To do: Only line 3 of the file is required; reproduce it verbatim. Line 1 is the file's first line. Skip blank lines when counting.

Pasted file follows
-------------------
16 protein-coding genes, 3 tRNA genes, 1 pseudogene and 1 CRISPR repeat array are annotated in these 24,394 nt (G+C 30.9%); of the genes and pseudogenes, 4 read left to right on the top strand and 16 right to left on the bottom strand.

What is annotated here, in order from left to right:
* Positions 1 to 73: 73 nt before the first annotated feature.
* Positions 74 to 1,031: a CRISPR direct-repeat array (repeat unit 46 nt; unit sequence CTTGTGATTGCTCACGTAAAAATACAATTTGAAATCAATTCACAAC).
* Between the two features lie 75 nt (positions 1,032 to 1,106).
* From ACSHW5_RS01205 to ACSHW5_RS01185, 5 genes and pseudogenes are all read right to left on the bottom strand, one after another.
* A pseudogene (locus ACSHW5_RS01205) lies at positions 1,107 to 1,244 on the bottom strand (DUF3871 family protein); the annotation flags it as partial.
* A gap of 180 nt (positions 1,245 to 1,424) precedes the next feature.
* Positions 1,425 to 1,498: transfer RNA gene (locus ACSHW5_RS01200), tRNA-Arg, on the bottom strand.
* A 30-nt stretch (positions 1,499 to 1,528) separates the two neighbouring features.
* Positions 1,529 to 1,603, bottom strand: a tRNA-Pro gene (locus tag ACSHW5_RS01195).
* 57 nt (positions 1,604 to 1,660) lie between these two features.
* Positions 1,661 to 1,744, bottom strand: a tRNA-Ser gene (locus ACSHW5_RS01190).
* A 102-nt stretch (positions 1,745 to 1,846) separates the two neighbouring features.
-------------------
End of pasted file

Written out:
* Positions 1 to 73: 73 nt before the first annotated feature.